The movie entitled “Son of Saul” is supposed to play in my city in February 2016. I keep checking the movie schedule for the theater, in which it is allegedly scheduled to be shown, but there is nothing listed for this film. I have been waiting so long that I am beginning to lose interest in the film.
This quote is from a review that you can read in full at https://newrepublic.com/article/130019/son-saul-not-just-another-holocaust-movie
While the premise is relatively simple, Nemes presents it in a radical manner as the film focuses primarily on Saul, presented the majority of the time in medium close-up (from the waist up) with much of the background blurred. Thus, when he is on his hands and knees, scrubbing the bloody stains from the floor of the gas chamber, we see vague images of bodies dragged out behind him.
What I found more troubling was the narrative leap we’re required to make where Saul’s movements are concerned. He seems to have free range where roaming around the camp is concerned, and while that might be vital to telling the story, it stretches the plausibility of the entire affair. Unnecessary subplots bog down the story as well, as screenwriters Clara Royer and Nemes set the action during the events of Oct 7 and 8, 1944, in which an inmate revolt took place and four astonishing pictures — the only ones known to be taken in any of the camps depicting Nazis disposing of Holocaust victims — were taken. Saul finds himself at the center of both of these events, which distracts him from his primary focus.
The subject of “the Sonderkommando revolt” is quite controversial. The revolt took place in Krema IV, which was located just north of the clothing warehouses, which were in a section at Auschwitz-Birkenau that the prisoners had named “Canada” because of all the riches to be found there.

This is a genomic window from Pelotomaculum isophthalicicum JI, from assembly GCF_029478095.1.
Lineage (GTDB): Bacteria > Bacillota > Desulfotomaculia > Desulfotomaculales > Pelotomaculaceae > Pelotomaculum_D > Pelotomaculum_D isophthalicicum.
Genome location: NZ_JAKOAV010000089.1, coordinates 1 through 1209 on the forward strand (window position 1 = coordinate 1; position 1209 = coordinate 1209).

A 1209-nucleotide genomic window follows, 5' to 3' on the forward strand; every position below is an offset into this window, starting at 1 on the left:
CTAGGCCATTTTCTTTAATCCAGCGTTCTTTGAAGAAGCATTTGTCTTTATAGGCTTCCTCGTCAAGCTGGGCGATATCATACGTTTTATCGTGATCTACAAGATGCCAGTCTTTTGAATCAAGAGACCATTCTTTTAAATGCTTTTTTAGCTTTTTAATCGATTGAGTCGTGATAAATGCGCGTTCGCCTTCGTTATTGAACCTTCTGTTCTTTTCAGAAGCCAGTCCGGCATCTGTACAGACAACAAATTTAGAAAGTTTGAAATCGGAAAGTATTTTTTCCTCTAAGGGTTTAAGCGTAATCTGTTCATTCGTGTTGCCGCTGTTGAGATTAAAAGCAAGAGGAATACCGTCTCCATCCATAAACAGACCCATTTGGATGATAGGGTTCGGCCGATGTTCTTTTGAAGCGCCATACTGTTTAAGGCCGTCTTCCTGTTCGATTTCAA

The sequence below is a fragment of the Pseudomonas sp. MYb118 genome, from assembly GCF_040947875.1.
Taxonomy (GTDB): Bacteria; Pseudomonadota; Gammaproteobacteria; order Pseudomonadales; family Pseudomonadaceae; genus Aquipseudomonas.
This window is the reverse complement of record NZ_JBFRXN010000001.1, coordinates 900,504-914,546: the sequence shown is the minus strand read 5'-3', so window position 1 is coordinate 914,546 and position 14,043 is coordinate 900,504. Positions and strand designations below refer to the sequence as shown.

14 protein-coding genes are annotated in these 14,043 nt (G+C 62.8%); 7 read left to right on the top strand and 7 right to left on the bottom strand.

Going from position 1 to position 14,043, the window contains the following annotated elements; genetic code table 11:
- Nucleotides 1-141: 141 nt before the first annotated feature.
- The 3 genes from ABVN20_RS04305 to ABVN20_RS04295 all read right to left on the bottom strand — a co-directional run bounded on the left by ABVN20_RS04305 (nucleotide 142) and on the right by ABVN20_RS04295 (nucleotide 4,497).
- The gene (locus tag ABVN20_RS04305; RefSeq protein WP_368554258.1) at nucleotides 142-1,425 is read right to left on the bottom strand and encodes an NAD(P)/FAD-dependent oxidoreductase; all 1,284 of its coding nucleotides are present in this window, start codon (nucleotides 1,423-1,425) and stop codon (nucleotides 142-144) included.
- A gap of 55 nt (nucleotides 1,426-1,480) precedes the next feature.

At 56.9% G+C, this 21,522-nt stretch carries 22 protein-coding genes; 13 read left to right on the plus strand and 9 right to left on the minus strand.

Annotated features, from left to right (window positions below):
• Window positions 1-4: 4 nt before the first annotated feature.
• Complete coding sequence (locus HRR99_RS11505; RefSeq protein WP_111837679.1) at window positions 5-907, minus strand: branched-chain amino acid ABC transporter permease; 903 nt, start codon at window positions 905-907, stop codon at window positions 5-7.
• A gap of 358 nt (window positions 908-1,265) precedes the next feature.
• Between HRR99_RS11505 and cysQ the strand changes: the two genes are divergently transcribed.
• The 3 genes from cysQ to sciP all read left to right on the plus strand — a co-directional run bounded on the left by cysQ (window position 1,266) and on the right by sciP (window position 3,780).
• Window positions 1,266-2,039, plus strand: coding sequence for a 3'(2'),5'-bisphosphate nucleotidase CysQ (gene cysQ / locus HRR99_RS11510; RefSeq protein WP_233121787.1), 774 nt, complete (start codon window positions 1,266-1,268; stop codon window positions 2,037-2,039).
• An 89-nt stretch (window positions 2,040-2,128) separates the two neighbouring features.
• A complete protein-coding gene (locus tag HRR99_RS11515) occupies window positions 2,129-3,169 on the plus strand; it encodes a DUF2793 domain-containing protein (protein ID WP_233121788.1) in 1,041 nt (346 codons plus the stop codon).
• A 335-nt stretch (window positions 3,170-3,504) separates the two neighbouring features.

Across the road from Canada was the Central Sauna which had a shower room and disinfection chambers where the prisoners’ clothing was deloused. Krema IV had a fake shower room which was actually a gas chamber, according to Holocaust True Believers.
According to Michael J. Neufeld and Michael Berenbaum, in their book entitled The Bombing of Auschwitz: Should the Allies Have Attempted It? the Krema IV and Krema V buildings were 220 feet long by 42 feet wide.
The Krema IV building was completely demolished, blown up with dynamite which several women prisoners had stolen from the factory where they were working. All the bricks from the building were removed by Polish civilians after the war, and the ruins that visitors see today are a reconstruction, according to the Auschwitz Museum.
The prisoners who worked in the crematory buildings, removing the bodies of the victims who had been gassed, were members of a special group called the Sonderkommando. According to Dr. Miklos Nyiszli, who was allegedly a prisoner at Auschwitz-Birkenau who did autopsies, each Sonderkommando group was killed after a few months and replaced by a new crew.
Knowing that they were soon going to be killed, the members of the next-to-last Sonderkommando revolted and blew up the Krema IV building. A sign at Krema IV says that there were 450 prisoners who were killed by the SS during the revolt or afterwards in retaliation.
For some unknown reason, the men in the last Sonderkommando group were not exterminated. Around 100 of them were marched out of the camp when it was abandoned by the Nazis on January 18, 1945. Several members of this Sonderkommando group survived and three of them gave eye-witness testimony at the 1947 trial of Auschwitz Commandant Rudolf Hoess, about how the prisoners were gassed at Birkenau.